In a keynote address at the New Risk in Energy 2014 Conference, CFTC Commissioner Scott O’Malia discussed how Dodd-Frank rulemakings have impacted the energy sector and its use of financial markets.
Commissioner O’Malia’s speech focused on, among others, the following key areas:
- the importance of technological innovation as the CFTC moves to implement and enforce its new rules;
- the need to limit the costs imposed on end users; and
- the “futurization” of swaps and the negative impact that has on end users’ hedging activity.
Commissioner O’Malia began by discussing the CFTC’s technological shortcomings. He urged the CFTC to adopt a broader and more effective technology footprint and to ensure that CFTC regulations keep up with technology and the evolving market structure.
In his discussion of the implications of Dodd-Frank rulemakings for energy traders and other end users, Commissioner O’Malia observed that the CFTC “rushed to implement” 68 rules, noting that it has since issued over 180 staff no-action letters offering “some relief from our hastily drafted rules.” Considering the implications of this process, the Commissioner stated that the relief issued by the CFTC often “imposed new conditions and arbitrary deadlines” and that, “in more than two dozen cases, these no-action letters provided indefinite relief.” Detailing issues with the bona fide hedging requirements and safe harbor determinations stemming from the swap definition, Commissioner O’Malia further urged the CFTC to confront shortcomings in its rules in a way that is consistent with the Administrative Procedure Act.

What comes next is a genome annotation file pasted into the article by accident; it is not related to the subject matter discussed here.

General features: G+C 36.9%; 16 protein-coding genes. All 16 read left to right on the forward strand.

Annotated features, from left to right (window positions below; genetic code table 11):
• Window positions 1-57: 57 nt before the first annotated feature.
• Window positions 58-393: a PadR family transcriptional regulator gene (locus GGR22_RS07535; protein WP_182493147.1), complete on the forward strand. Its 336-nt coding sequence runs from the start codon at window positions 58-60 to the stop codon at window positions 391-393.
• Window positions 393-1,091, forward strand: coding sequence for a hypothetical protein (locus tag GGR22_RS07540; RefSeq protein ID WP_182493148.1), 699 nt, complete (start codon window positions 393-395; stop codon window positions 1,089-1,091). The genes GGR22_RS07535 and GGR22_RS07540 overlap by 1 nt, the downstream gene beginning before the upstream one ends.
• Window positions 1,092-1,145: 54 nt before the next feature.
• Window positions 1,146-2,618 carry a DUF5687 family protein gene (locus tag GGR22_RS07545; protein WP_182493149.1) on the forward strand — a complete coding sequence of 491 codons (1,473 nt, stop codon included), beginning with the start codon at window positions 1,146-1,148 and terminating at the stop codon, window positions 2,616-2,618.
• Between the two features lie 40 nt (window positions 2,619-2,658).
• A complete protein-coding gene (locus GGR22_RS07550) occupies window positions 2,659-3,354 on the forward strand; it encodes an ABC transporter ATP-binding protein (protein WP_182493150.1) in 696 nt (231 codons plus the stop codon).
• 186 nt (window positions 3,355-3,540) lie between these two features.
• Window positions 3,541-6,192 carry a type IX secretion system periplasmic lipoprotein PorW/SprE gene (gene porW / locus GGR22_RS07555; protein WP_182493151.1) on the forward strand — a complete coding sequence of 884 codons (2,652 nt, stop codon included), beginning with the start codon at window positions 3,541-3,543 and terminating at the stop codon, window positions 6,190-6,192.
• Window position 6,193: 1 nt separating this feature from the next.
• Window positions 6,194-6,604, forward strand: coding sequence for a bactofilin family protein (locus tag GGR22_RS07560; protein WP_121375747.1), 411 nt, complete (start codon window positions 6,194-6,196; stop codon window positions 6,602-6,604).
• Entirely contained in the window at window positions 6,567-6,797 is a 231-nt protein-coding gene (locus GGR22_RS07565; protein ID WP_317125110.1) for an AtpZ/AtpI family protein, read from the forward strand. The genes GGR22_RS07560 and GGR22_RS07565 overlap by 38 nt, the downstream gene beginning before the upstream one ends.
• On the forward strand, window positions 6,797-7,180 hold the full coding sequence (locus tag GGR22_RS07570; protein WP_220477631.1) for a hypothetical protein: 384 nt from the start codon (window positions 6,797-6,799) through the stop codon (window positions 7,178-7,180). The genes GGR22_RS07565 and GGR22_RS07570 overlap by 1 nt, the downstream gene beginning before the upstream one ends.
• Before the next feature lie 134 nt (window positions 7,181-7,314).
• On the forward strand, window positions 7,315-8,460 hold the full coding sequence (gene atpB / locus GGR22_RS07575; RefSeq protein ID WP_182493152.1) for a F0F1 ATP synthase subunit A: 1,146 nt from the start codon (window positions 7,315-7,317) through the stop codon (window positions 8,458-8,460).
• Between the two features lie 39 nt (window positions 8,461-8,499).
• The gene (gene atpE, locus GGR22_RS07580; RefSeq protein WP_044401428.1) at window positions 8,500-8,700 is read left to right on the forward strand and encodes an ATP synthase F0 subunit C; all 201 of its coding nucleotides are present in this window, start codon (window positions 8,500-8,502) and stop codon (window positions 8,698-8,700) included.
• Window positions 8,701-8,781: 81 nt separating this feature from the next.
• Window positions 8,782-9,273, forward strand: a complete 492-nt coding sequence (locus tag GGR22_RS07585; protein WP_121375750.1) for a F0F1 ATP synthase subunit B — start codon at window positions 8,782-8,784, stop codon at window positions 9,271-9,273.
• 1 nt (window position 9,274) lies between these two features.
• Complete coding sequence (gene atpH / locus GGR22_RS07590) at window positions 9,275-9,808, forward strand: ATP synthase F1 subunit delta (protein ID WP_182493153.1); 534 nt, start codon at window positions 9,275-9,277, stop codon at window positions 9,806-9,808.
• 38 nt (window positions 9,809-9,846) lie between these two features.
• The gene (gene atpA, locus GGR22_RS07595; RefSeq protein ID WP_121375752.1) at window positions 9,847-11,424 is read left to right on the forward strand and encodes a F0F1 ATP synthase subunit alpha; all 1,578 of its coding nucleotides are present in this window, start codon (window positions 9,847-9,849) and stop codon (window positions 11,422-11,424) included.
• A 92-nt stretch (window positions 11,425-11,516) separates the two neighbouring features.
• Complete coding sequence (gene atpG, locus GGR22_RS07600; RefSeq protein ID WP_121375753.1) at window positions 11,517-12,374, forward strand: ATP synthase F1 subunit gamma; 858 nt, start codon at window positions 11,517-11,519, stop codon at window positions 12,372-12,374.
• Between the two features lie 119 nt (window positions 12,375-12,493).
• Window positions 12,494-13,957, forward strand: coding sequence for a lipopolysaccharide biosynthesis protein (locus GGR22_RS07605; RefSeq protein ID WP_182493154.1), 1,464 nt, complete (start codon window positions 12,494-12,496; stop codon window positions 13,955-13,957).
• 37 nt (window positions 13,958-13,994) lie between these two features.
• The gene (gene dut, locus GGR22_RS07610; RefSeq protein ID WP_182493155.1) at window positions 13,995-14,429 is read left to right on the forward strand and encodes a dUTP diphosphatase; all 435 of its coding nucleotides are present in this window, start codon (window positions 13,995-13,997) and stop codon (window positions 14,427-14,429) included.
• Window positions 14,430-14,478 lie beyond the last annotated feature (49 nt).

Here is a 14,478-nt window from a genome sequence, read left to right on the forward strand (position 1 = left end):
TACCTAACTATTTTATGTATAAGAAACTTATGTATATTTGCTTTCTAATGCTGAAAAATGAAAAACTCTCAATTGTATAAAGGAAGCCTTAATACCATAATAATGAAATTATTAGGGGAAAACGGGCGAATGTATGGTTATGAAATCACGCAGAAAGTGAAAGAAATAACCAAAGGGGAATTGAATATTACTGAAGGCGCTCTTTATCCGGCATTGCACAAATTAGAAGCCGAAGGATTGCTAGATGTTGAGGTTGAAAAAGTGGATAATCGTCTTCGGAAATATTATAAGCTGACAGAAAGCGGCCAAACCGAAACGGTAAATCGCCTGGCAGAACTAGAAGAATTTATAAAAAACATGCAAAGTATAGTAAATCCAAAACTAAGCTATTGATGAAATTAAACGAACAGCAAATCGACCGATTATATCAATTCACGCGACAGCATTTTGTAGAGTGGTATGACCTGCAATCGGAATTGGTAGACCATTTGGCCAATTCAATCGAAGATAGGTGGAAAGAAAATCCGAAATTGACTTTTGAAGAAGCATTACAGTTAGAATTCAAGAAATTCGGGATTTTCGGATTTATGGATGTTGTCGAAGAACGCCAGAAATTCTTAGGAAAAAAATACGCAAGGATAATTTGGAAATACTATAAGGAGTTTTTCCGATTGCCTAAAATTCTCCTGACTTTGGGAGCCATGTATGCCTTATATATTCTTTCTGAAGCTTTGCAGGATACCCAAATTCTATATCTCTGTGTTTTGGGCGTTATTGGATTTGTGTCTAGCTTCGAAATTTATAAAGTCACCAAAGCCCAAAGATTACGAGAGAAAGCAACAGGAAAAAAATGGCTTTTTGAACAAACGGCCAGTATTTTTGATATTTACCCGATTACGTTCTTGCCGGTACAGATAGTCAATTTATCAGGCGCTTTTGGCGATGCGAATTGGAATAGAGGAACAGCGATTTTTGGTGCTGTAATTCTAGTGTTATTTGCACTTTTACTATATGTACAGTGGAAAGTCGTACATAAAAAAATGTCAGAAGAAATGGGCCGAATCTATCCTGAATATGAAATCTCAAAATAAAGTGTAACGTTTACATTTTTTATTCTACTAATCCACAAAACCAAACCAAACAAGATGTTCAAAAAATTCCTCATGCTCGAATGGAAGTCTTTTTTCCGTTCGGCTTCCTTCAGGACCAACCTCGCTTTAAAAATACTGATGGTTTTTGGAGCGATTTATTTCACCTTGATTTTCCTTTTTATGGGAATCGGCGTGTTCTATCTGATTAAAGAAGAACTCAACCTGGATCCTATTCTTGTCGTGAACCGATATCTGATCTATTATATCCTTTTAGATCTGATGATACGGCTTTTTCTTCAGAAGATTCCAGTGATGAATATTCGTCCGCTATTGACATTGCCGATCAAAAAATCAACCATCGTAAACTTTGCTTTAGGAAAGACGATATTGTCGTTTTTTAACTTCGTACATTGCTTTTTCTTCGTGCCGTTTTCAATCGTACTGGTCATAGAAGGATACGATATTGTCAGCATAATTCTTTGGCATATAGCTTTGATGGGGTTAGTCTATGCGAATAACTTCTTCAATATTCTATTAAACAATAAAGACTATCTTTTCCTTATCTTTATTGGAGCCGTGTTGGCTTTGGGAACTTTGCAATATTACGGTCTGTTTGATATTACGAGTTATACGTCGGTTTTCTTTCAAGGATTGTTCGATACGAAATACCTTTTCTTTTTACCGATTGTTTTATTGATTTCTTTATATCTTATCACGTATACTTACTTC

Commissioner O’Malia concluded his speech by discussing the futurization of swaps and, in particular, the fact that futures do not provide the same tailored hedging benefits to end users that swaps provide. Noting the expansion of this practice, the development of new products, and growing interest in FX, interest rates, and credit products, O’Malia encouraged the CFTC to hold a hearing on these matters before it makes recommendations, suggesting that a Concept Release may be useful to initiate an open dialogue.
Lofchie Comment: For the remaining post-Gensler CFTC Commissioners, and for the three incoming Commissioners, including the new Chairman, assuming new responsibilities will be a bit like cleaning up the morning after a very wild party: the place is a mess, the neighbors (i.e. the neighboring countries) are angry and no one is sure why there is a sick goat in the bathtub. The temptation is to burn the place down and rebuild, but the Commissioners are stuck with cleaning it up.
See: Commissioner O’Malia’s Keynote Address; Commissioner O’Malia’s Slide Presentation.
Related news: CFTC Acting Chair Wetjen and Commissioner O’Malia Issue Statements Regarding End-User Issues (April 4, 2014); CFTC Commissioner O’Malia Delivers Speech Discussing Technology and the Future of Financial Standards (March 26, 2014); CFTC Commissioner O’Malia Remarks on the Impact of Dodd-Frank on Commodity Futures and Swaps Markets (March 24, 2014); CFTC Commissioner O’Malia: ”It’s Time to Review Our Rules and Make Necessary Changes” (January 28, 2014).